Sweet pea fatigue and snails
If, like me, you're a keen gardener, you've doubtless swapped views this summer on which of your garden plants have survived, thrived - or sunk without trace. Sadly, due to the prolonged cold and wet weather - which has brought out the slugs and snails in unprecedented armies - there are more failures than success stories to be reported.
My dahlias, despite my best efforts, are being decimated by snails, despite the fact that I've grown them in pots and mulched their compost with sharp grit; I've even seen snails half buried in the grit, so they look like a larger stone in the mix. Even my succulents have signs of chomping. The runner beans ran to ground soon after they started and it is clearly not going to be a bumper year for tomatoes. However against the odds, one flower has gone berserk, and shows no signs of giving up: the sweet pea.
So forgive me if this sounds like swanking, but I have sweet pea fatigue. After weeks of cutting the flowering stems every other day, if only to prevent them from going to seed, my thumb has a blister from excessive scissor action and, to be frank, I have had my fill. And as I write so have every vase, jug and a few of our drinking glasses - 18 in all. They're full of gorgeous, sweet-scented bouquets in shades of lilac, scarlet, magenta, white, purple, sky blue, sugar pink, burgundy; there is even a sweet pea of purple and violet that is a dead ringer for the sublime Matucana.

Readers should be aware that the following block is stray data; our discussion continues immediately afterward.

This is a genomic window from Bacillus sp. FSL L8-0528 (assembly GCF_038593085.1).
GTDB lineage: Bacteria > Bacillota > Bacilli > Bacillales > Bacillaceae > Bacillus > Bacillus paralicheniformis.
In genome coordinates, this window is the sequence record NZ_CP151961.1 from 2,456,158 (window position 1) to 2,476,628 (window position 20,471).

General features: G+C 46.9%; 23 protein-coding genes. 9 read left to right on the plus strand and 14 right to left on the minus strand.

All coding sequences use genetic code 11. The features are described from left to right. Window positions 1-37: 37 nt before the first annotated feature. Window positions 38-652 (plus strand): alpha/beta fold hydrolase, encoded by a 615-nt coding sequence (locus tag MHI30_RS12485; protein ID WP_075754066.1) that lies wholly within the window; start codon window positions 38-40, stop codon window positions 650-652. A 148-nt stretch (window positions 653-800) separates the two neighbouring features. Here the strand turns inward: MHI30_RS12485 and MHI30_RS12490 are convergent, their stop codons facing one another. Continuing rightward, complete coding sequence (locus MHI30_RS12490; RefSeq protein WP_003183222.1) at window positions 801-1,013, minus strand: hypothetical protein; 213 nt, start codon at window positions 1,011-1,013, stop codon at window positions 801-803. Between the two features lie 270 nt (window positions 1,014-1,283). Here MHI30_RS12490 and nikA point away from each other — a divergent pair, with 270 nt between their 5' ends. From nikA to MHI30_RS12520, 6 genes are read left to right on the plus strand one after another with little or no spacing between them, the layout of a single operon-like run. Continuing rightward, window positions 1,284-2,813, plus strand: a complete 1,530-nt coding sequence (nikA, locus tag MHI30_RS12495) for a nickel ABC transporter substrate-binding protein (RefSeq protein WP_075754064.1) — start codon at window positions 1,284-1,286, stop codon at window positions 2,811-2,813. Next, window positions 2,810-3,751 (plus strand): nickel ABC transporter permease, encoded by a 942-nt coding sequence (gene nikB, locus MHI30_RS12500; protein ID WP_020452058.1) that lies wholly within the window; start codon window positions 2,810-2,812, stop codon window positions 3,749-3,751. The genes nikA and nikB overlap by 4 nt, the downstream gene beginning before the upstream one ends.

Strange, because they were all a mixed bunch - seedlings - picked up from the garden centre in late March, and called something weedy like Summer Skies Mix. I planted about a dozen at the base of a wigwam of hazel poles and there they sat, for weeks on end, doing absolutely nothing through those weeks of grey skies and perpetual rain.
And I panicked, thinking they had been there too long and for them, it would be too little, too late. So I planted more, at the sides of both garden arches, as insurance. Surely some would flower? Some and more indeed did, as soon as the sun put in an appearance. I could practically see them growing on a daily basis. And because they were late starters, unusually for this late in summer, they're still flowering.
It takes me at least an hour every two days to snip off the flowering stems and still they come… the house smells sublime, there are sweet peas in every room. Neighbours, friends and family have been delighted by bunches of the pretty perfumed blooms. To paraphrase Elvis Costello's song, It's been a good year for the sweet peas. But next year, I just might plant a few less.